Acclaimed BBC2 drama Line of Duty is to switch to BBC1 for two more series after it broke ratings records with more than 5 million viewers.
The fourth and fifth series of the Jed Mercurio police corruption drama, starring Martin Compston and Vicky McClure, will air on BBC1 after three series on BBC2.
The third series, which featured Keeley Hawes and Daniel Mays, ended last week with 5.6 million viewers.
It averaged more than 5 million viewers across its five-part run, toppling Wolf Hall as BBC2’s biggest drama since modern ratings methodology was introduced in 2002.
The BBC’s controller of TV channels and iPlayer Charlotte Moore said: “Line of Duty is original, bold, gripping drama that gets the nation talking and the time is right to bring the series to an even broader audience on BBC1.
“Jed Mecurio’s explosive thriller will find a new home on BBC1 for two more series and create room for new drama to flourish on BBC2.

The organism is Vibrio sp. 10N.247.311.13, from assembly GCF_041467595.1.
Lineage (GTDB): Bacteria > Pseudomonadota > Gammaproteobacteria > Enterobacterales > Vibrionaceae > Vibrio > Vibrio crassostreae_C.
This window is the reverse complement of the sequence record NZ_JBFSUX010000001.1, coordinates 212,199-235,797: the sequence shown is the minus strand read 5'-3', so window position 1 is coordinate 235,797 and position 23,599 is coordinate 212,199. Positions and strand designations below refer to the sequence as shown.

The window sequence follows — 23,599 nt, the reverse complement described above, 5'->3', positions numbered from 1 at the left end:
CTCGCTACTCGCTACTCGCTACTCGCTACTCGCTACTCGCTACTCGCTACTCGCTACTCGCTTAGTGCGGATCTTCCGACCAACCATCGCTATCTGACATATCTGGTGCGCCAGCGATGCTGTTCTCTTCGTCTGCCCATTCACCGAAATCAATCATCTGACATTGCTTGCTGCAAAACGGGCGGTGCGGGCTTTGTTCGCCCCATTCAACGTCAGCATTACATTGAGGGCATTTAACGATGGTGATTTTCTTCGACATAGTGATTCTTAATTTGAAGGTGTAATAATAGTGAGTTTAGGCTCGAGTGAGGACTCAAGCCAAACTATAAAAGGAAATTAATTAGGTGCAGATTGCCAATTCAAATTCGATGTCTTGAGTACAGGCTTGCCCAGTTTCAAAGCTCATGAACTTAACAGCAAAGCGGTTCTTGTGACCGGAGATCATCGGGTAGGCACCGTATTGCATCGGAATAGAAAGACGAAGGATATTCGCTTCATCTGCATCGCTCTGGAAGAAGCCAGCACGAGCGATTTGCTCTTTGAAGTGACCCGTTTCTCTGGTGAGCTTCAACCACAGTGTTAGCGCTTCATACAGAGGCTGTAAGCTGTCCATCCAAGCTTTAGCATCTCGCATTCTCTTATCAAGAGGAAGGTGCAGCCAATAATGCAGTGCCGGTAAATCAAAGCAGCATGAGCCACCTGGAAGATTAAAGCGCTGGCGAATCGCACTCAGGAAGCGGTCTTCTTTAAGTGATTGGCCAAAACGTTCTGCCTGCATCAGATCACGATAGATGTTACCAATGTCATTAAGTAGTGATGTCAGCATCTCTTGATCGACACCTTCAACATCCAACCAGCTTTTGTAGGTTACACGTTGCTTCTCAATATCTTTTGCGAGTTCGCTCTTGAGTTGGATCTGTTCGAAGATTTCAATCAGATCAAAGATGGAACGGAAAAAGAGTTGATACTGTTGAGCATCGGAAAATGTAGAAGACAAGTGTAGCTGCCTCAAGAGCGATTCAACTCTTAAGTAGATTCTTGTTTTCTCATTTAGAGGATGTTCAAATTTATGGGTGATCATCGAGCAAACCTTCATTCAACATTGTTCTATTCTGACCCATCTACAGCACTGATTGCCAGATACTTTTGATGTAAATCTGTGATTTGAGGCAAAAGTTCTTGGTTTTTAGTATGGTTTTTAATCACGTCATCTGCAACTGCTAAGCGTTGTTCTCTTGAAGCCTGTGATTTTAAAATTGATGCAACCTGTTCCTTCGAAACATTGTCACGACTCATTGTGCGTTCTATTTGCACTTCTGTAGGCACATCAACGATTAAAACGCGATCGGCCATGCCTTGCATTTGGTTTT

“Thanks to Jed, [independent producer] Simon Heath’s World Productions, and Stephen Wright at the BBC for producing the record-breaking show.”
Moore, who took over direct responsibility for BBC2 following the exit of its controller Kim Shillinglaw, has indicated that there should be more factual programmes on BBC2, which has become best known in recent years for dramas including Wolf Hall and Top of the Lake, as well as Line of Duty.
Former BBC Trust chair Lord Patten said earlier this week that it was “ridiculous” that Wolf Hall had been shown on BBC2 and not on mainstream BBC1.
Line of Duty attracted 4.1 million viewers for its first series in 2012, dipping to 3.4 million for series two in 2014 and climbing to more than 5 million for its most recent run.
It becomes the latest in a long line of shows to switch from BBC2 to BBC1 after their audiences outgrew the second channel, including The Great British Bake Off, The Apprentice, MasterChef and Miranda.
Panel game QI has the rare distinctive of switching from BBC2 to BBC1 – and then back again.